The wives were challenged by their husbands as well. The men did not feel respected by them. They spoke of the women having a casual relationship with Jesus, not a passionate one. The women repented. It was amazing.

Mukum Yellem Paul!

In Tamil that means, "Your face is full of teeth!" In other words, "That's the biggest smile I've ever seen!" It's the Tamil way of saying, "You look so happy that you’re going to burst!"

Pretty much, that sums up our Family Life Conference.

A major component of the FLC was not only teaching about healthy family life, but providing space to experience it.

Virtually every one of these pastors admitted they have never taken a day off with their family. If they did, they wouldn't know what to do.

Virtually every one of these pastors admitted they have never spent an evening alone with their wife. If they did, they wouldn't know what a "date" looked like.

We showed them what romance looks like. Rob and Rajendran modeled for the pastors what an engaged, loving husband and father does with his wife and kids during a Sabbath day.

Each day we provided a few hours in the afternoon where we modeled a day off for the families, enjoying nature, playing together, talking, laughing, and just plain relaxing.

One afternoon, we took them to the local lake and nature preserve. We ended up having the World Championship Paddle Boat Context: US vs. India!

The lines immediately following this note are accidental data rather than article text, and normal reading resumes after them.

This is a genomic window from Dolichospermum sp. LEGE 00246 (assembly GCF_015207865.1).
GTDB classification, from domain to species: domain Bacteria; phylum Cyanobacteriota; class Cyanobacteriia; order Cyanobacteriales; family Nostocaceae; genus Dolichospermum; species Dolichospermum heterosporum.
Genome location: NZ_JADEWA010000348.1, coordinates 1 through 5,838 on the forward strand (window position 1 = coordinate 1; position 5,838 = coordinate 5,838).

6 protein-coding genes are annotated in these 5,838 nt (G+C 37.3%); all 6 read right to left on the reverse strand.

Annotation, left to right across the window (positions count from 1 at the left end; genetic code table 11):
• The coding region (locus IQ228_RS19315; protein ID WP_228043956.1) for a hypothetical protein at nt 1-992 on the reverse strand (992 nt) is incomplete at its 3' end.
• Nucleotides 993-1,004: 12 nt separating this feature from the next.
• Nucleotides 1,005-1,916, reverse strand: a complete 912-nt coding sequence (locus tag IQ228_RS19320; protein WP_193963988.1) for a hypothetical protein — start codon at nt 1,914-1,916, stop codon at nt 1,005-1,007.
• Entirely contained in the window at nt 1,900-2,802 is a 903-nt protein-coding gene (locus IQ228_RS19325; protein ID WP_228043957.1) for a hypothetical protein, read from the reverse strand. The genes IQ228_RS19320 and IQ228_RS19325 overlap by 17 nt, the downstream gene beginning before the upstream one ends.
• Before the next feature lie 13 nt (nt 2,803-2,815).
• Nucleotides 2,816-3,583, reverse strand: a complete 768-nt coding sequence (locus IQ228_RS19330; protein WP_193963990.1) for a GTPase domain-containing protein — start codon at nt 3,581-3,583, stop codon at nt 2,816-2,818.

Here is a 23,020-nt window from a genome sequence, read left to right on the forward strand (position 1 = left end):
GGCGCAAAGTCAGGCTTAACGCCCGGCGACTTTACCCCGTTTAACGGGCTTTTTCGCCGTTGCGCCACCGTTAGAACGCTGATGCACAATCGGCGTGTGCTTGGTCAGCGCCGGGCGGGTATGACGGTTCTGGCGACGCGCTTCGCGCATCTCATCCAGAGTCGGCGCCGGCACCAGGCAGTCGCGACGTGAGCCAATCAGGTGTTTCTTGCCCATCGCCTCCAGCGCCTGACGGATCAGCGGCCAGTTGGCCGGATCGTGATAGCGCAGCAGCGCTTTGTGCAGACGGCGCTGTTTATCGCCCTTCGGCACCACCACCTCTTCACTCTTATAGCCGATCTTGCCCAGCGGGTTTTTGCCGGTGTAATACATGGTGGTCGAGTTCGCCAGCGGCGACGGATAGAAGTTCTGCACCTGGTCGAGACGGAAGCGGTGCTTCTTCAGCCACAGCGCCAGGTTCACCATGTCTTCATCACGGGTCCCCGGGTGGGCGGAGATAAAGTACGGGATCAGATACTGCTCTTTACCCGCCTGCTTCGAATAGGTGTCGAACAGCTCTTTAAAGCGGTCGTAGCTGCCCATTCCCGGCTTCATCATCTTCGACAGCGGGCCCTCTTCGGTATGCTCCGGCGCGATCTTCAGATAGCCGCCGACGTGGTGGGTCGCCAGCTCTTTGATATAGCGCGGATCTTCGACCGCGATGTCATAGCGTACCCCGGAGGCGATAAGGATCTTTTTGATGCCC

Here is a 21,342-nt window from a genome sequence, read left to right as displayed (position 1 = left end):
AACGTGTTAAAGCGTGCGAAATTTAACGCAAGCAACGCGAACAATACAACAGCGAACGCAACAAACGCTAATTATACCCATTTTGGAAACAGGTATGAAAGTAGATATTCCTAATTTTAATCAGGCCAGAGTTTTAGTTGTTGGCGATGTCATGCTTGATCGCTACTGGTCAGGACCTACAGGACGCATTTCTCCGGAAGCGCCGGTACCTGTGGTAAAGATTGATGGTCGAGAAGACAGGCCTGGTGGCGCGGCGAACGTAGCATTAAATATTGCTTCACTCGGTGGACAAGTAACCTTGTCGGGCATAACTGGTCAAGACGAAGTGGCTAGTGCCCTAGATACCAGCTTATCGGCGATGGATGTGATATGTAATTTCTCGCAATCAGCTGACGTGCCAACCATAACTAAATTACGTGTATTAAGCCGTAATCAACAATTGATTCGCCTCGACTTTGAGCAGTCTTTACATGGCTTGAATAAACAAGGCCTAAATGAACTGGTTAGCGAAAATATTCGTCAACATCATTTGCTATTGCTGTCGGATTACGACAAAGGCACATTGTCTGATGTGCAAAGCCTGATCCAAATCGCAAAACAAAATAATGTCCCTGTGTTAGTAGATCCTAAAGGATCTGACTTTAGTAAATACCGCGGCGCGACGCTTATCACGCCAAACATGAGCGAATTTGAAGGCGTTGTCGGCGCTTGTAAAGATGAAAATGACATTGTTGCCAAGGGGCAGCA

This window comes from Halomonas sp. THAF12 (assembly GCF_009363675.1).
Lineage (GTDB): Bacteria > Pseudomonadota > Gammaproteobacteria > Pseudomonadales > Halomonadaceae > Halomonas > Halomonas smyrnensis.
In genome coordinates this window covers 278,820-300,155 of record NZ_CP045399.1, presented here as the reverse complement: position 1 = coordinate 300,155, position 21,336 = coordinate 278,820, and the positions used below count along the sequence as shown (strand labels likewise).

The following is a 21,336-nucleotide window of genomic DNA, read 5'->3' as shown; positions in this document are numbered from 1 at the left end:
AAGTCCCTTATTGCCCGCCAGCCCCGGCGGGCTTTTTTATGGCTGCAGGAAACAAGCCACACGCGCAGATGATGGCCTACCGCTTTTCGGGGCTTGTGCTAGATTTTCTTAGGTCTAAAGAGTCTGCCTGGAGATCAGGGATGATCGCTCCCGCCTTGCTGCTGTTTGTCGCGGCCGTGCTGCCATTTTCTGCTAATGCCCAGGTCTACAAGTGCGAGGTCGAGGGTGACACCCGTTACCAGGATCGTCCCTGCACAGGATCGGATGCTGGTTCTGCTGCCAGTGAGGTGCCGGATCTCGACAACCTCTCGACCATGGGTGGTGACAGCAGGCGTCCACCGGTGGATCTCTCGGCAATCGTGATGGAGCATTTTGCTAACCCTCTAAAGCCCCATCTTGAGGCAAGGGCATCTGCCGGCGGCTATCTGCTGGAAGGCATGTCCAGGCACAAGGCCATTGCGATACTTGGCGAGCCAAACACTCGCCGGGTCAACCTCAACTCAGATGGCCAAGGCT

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Rob provided navigation and the girls were the horsepower. The girls have a competitive streak (I wonder where they got that from?)

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The girls and I brought some crafts along to do with the children while the pastors and their wives were doing some serious soul-searching, repentance, and talking together. I could have never imagined that these crafts would be some of the coolest activities these kids had ever done. Who knew? The activities we provided drew the creativity out of the kids, broke down barriers, and created real community.

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We started all the sessions with the entire family involved. In other words, worship is as an aerobic exercise. We played games and danced like fools.